Without evidence of benefit, an intervention should not be presumed to be beneficial or safe.

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Intramuscular Midazolam for Seizures – Part IV


ResearchBlogging.org
Also posted over at Paramedicine 101 (now at EMS Blogs) and at Research Blogging. Go check out the excellent material at these sites.

What does this study mean for the treatment of patients who are having seizures?

The median time to administration of active treatment was significantly shorter by the intramuscular route than by the intravenous route (1.2 vs. 4.8 minutes), but the onset of action (i.e., termination of convulsions) occurred sooner after intravenous administration than after intramuscular administration (1.6 vs. 3.3 minutes).[1]


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The good news for fans of IV (IntraVenous) drugs for seizures is that giving IV lorazepam at the same time as giving IM (IntraMuscular) midazolam will result in faster termination of seizures.

If an IV is already in place, the average time for the IV lorazepam to stop the seizure is about 1.6 minutes after the lorazepam is pushed into the IV line.

The average time for the IM midazolam to stop the seizure is about 3.3 minutes after the midazolam is injected into the muscle.

If an IV is already in place, IV lorazepam should be significantly faster.

Would IV midazolam also work faster than IM midazolam?

Probably, but that was not demonstrated in this study. My preference is to give IV midazolam, rather than IV lorazepam, because the midazolam will wear off more quickly.

I am initially much more interested in stopping the seizure, than in the side effects that might be present as a result of aggressive dosing of benzodiazepine.

After the seizure, I want any side effects to stop as quickly as possible. Midazolam is going to be metabolized much more quickly than lorazepam. In the hospital, the continuing treatment of the patient will be in the hands of the emergency physician who will have a much broader selection of medications available to treat against further seizures.

Benzodiazepines appear to be the best emergency treatment for seizures, but they may not be good for longer term treatment of the same seizures.

The problem is that EMS and ED (Emergency Department) patients rarely have an IV in place when seizures begin and it is not easy to start an IV on a patient while the patient is seizing.


Image credit.

If an IV is NOT in place, then the delay in giving the medication is both dramatic and significant enough to completely eliminate the difference in absorption that favors giving IV medication.

With average times of 1.2 minutes from opening the medication box to injecting the medication IM and 4.8 minutes from opening the medication box to injecting the IV medication, the difference is 3.6 minutes.

The IV lorazepam works 1.7 minutes faster, but it takes 3.6 minutes longer before the IV lorazepam can be given, on average.

That difference means that the IM midazolam stops the seizure 1.9 minutes faster than the IV lorazepam.

The average total time to termination of seizure after opening the medication container was 6.4 minutes with IV lorazepam.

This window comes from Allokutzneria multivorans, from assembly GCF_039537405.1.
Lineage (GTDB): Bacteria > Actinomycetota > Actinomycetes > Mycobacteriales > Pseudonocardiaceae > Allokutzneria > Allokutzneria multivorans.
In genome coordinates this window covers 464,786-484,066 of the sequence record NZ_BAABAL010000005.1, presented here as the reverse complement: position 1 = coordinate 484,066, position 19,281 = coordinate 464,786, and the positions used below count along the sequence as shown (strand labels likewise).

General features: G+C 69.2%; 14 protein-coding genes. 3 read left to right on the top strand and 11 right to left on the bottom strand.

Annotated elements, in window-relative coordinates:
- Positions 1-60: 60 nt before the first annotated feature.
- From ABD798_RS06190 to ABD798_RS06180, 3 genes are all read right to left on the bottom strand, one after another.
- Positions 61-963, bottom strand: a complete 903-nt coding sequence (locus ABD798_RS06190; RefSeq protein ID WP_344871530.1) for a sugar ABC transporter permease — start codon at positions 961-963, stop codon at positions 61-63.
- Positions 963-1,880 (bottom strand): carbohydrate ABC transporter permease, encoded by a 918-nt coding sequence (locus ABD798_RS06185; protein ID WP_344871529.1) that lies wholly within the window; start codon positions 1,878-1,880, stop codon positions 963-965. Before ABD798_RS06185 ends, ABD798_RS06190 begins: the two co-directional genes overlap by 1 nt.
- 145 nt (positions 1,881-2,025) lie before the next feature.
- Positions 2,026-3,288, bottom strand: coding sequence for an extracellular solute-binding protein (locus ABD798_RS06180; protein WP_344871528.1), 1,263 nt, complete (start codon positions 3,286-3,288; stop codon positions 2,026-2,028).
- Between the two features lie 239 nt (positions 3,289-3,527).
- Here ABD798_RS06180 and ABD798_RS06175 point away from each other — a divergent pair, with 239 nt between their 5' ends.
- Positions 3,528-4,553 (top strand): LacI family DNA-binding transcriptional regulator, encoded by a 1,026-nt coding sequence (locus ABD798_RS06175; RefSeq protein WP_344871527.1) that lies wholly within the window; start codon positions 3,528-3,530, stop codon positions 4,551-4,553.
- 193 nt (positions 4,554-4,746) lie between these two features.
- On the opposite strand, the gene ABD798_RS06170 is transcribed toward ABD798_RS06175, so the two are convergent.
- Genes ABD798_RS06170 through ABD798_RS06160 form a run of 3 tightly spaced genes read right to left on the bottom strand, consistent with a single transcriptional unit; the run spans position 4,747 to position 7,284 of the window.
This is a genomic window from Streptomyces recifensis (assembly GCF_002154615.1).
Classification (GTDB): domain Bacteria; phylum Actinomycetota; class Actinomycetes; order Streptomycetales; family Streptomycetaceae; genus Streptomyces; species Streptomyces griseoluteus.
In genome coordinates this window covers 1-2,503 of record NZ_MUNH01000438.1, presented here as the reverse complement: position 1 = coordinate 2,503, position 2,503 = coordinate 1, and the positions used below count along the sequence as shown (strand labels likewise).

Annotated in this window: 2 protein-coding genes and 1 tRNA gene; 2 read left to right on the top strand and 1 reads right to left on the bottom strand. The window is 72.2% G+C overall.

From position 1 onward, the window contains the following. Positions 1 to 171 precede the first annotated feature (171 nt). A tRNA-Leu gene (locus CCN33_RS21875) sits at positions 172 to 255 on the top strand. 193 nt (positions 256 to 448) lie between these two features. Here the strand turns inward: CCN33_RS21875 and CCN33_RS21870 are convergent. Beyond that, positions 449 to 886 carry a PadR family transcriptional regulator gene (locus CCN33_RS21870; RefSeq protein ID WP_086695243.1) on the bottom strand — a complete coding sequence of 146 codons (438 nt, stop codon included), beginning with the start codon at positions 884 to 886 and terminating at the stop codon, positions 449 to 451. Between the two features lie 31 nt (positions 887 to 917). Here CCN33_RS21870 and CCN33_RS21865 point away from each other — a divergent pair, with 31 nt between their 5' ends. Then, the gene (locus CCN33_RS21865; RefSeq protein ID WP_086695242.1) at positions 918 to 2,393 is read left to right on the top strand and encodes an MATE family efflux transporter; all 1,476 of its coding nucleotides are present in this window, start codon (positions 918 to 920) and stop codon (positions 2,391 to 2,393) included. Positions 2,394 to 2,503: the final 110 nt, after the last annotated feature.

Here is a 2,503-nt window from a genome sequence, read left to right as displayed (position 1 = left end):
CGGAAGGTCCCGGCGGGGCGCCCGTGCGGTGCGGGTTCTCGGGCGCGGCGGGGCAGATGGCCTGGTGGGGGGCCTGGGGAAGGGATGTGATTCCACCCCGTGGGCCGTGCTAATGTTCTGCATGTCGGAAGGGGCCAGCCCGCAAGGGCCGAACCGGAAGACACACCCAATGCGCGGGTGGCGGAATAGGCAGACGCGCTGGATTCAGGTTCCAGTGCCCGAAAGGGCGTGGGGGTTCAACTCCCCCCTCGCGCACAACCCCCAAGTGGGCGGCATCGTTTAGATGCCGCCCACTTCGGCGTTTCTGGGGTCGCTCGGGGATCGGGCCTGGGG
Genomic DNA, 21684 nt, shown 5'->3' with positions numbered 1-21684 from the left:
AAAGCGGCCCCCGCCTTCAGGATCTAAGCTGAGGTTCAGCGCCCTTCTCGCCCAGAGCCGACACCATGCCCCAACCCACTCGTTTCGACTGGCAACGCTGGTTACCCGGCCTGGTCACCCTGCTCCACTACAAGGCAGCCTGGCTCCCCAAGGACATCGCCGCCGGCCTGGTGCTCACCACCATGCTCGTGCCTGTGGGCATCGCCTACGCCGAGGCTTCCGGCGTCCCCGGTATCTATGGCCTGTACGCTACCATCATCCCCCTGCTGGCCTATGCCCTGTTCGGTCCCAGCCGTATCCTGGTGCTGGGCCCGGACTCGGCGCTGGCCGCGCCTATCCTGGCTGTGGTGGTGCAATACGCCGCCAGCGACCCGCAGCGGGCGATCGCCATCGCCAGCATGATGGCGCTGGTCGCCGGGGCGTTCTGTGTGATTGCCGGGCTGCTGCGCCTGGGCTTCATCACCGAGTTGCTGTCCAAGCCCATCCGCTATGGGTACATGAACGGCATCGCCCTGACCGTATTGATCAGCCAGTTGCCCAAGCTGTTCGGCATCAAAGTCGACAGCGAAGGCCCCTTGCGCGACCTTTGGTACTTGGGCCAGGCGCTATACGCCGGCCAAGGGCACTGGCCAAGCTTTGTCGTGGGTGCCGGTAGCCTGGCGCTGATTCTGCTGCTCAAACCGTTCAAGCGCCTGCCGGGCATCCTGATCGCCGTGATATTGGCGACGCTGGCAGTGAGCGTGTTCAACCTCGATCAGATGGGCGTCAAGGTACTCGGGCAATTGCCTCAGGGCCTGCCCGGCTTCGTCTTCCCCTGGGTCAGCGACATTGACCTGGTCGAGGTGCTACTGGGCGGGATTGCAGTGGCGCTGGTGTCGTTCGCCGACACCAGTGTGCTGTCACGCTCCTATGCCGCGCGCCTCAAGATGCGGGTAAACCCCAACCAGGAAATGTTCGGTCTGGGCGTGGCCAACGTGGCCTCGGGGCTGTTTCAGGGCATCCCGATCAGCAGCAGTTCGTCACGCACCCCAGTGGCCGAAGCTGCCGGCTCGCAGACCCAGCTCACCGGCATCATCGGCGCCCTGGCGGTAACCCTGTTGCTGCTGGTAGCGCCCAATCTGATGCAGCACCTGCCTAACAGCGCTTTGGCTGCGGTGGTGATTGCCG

The average total time to termination of seizure after opening the medication container was 4.5 minutes with IM midazolam.

 

After 4.5 minutes, the medic is still working on starting the IV, but the seizure has already stopped in the IM midazolam group.

 

This should not be a difficult decision.

See also Part I, Part II, Part III, Part V, Part VI, and Images from Gathering of Eagles Presentation on RAMPART.

Footnotes:

[1] Intramuscular versus intravenous therapy for prehospital status epilepticus.
Silbergleit R, Durkalski V, Lowenstein D, Conwit R, Pancioli A, Palesch Y, Barsan W; NETT Investigators.
N Engl J Med. 2012 Feb 16;366(7):591-600.
PMID: 22335736 [PubMed – in process]

Free Full Text from N Engl J Med.

Silbergleit, R., Durkalski, V., Lowenstein, D., Conwit, R., Pancioli, A., Palesch, Y., & Barsan, W. (2012). Intramuscular versus Intravenous Therapy for Prehospital Status Epilepticus New England Journal of Medicine, 366 (7), 591-600 DOI: 10.1056/NEJMoa1107494

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Comments

  1. We’ve had this protocol in place for a few years now. It was given to us as a backup with the stipulation that you need to try twice to obtain an IV first.

    I’ve used it. I had a patient from the that had been seizing for several hours. I gave her four mg IM, stopped the seizure within a few minutes. It was a good feeling. Did I try for that IV? No. I’m good at my sticks, but with this one, there would have been no way I would have got it. (I will say I had warning. A friend of mine had ran on this same patient a week prior.)

    Before obtaining the midazolam, all we had was diazepam. In my opinion, the Versed works far better IM in treating the seizure than the Valium does IV.

    On a side note, just before I left, they changed our protocols to use the Versed IV for chemical restraint of psych patients instead of using the Haldol/Benadryl cocktail. Now the effectiveness of the Versed to calm a raging psych? I would rather have the Haldol.

  2. We can do Versed IV, IM, or IN. Or Valium if the service chooses to stock that, or Ativan if the service chooses to stock that.

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